You may think that shading your outdoor air conditioning unit is a no-brainer.
After all, an air conditioner sun shield is bound to reduce the workload on your AC unit, right? In reality, it may not be that simple. Fortunately, we’ve provided our expert opinion to help you decide whether or not shading your outdoor unit will help you in the long run.
Read below for our expert advice on whether or not you should use a shade for your AC unit.
Expert advice on shading your AC unit
In the past, many experts unanimously agreed that using an air conditioner sun shield was the way to go. The US Department of Energy website recommended it, claiming that homeowners could see up to a 10% increase in the efficiency of their units.
Studies reported that an increase in efficiency also meant a decrease in monthly bills and energy costs. However, more recent studies have shown that shading your AC unit may not save as much money as was once thought.
However, due to the way they are built, air conditioning units don’t heat up all at once. Also, the coils, condenser, fan, and other essential parts of your AC are already shaded within the air conditioner casing.
What the original studies didn’t account for was that a large outdoor unit cools such a large volume of air every hour that the air won’t have enough time to cool in the shaded area before it’s pulled through the AC. Consequently, planting bushes or hedges around your unit won’t have such a significant impact on your energy consumption or bills.
In fact, more modern studies have concluded that the energy savings would be between 1% and 3% per year. Several sites, including the US Department of Energy, have since removed their previous statements on energy savings.
However, that’s not to say there aren’t benefits to shading your air conditioning unit!
Benefits of shading your outdoor AC unit
Despite the fact that recent studies have shown less energy savings, there are still several benefits to having shade for your AC unit. Some benefits include the following:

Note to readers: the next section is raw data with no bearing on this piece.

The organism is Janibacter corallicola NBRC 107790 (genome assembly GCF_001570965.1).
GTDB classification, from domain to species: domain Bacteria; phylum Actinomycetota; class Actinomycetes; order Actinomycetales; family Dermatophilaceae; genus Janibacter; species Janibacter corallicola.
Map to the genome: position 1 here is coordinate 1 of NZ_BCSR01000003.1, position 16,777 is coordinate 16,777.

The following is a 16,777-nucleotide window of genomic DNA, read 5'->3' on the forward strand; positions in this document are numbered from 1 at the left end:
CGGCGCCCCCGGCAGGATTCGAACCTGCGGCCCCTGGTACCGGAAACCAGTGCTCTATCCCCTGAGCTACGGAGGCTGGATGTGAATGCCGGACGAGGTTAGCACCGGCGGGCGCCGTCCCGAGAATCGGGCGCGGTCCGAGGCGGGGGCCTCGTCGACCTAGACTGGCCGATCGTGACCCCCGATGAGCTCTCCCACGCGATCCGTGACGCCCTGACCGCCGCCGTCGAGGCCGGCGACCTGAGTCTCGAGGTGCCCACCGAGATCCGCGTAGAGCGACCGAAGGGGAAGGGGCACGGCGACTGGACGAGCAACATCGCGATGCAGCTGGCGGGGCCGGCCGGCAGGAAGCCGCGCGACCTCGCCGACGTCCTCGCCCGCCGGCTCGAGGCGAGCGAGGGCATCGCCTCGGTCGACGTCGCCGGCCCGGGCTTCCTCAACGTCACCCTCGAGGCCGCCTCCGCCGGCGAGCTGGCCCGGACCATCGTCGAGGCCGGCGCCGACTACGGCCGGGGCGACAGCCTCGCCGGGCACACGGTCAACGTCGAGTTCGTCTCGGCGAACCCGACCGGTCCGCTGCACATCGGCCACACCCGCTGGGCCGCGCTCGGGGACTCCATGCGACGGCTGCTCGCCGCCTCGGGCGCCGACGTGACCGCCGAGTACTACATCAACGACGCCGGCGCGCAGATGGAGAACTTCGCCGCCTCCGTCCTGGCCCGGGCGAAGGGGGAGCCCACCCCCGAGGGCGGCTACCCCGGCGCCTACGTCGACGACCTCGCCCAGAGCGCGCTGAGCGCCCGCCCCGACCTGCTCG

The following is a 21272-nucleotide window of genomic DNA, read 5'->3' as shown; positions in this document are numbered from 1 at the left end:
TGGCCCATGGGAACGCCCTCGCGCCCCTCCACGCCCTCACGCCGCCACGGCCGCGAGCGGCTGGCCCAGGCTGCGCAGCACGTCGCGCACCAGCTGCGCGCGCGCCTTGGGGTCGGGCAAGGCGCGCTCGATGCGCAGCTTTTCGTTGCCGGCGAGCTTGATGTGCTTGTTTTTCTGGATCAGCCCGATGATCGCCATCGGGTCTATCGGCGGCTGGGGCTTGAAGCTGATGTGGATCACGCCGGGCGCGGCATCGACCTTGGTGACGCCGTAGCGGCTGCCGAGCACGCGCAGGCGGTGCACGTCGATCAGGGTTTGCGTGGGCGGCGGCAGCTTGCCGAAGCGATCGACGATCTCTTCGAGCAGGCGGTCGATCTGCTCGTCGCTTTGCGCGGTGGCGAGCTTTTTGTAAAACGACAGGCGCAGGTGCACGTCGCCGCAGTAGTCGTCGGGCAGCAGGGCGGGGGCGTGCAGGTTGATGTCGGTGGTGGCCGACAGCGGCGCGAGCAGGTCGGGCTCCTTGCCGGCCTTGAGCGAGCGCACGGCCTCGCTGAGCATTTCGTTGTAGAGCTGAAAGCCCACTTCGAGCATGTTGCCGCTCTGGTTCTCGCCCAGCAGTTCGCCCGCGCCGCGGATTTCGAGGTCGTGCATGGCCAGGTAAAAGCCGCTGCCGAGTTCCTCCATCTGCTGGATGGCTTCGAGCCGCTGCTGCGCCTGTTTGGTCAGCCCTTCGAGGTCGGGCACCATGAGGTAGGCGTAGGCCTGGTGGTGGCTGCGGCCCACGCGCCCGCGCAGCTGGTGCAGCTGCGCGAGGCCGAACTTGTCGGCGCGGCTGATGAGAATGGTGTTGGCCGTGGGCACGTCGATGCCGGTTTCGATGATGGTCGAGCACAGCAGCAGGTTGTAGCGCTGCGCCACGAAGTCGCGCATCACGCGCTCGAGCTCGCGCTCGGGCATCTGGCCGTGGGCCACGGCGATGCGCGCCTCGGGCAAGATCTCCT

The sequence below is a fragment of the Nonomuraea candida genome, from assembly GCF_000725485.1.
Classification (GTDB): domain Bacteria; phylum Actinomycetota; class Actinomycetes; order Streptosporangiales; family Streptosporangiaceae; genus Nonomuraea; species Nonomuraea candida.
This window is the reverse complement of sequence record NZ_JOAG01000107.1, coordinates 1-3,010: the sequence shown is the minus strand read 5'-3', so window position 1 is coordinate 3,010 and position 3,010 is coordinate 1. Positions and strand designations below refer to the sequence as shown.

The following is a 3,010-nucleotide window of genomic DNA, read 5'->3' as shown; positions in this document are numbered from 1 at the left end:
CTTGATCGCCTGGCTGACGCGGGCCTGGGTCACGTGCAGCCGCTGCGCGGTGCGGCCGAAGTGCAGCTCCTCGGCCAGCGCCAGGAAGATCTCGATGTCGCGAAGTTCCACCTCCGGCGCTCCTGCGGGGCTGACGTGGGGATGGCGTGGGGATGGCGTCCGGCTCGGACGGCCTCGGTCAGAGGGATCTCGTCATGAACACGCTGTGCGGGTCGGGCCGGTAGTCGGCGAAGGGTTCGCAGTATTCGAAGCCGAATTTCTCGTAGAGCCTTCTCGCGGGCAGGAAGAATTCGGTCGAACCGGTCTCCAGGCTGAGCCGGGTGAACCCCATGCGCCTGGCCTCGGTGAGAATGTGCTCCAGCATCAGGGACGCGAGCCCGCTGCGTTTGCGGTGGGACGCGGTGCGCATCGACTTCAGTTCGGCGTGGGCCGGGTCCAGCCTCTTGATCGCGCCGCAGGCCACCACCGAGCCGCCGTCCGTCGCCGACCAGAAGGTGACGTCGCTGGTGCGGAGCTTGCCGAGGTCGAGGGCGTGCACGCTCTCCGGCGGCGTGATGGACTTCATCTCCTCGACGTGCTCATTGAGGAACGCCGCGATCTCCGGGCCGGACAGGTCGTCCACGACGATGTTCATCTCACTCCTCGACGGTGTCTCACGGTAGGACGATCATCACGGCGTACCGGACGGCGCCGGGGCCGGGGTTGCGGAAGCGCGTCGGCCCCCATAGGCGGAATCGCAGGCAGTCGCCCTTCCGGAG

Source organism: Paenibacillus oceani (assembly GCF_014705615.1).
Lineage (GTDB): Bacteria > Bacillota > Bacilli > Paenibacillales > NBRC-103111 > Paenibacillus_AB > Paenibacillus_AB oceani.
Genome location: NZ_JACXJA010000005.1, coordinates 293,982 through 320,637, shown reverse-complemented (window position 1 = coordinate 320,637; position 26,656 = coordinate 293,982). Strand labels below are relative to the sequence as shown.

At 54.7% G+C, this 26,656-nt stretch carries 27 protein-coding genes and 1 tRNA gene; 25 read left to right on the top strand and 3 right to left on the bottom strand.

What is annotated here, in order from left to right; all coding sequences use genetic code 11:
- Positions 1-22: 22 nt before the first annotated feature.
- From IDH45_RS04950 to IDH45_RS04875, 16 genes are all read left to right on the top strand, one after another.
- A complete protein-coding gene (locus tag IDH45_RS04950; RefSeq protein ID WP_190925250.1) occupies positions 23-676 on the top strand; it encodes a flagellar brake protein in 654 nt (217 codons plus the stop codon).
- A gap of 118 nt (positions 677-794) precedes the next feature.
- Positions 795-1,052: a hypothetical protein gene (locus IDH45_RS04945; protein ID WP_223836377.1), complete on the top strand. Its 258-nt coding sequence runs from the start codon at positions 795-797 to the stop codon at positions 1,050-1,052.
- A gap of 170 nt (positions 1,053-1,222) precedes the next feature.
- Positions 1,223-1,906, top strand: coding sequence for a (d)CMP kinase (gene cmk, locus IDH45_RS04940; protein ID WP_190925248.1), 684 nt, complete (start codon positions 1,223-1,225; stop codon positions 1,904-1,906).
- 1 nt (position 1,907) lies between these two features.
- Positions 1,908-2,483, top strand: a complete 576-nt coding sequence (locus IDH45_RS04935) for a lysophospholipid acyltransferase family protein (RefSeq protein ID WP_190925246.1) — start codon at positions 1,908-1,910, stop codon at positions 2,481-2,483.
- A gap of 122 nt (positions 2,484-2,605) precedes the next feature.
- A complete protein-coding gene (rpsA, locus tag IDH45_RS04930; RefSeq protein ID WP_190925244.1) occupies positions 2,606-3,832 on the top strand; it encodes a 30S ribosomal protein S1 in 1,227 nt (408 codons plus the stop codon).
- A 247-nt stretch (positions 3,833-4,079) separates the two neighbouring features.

Increased energy efficiency
Air conditioner shade reduces the amount of sunlight your unit is exposed to. This will also reduce the amount of heat absorbed by the unit which can result in, albeit minimal, improved energy efficiency and lower cooling costs.
Extended lifespan of the unit
Heat exposure can cause your AC unit to work harder, potentially reducing its lifespan. Shading the unit may help protect it from overheating, potentially prolonging its lifespan.
Reduced wear and tear
An air conditioner sun shield can help protect your AC unit from the elements, such as rain, snow, and debris, which can help reduce wear and tear on the unit over time.
Drawbacks of shading your outdoor AC unit
When deciding whether or not to shade your unit, here are some disadvantages to consider:
If the shading is too close to the AC unit or if it obstructs the airflow around the unit, it can hinder the proper functioning of the unit. Reduced airflow can cause an increase in AC cycling, decreasing the unit’s efficiency and performance and potentially resulting in higher energy usage and increased cooling costs.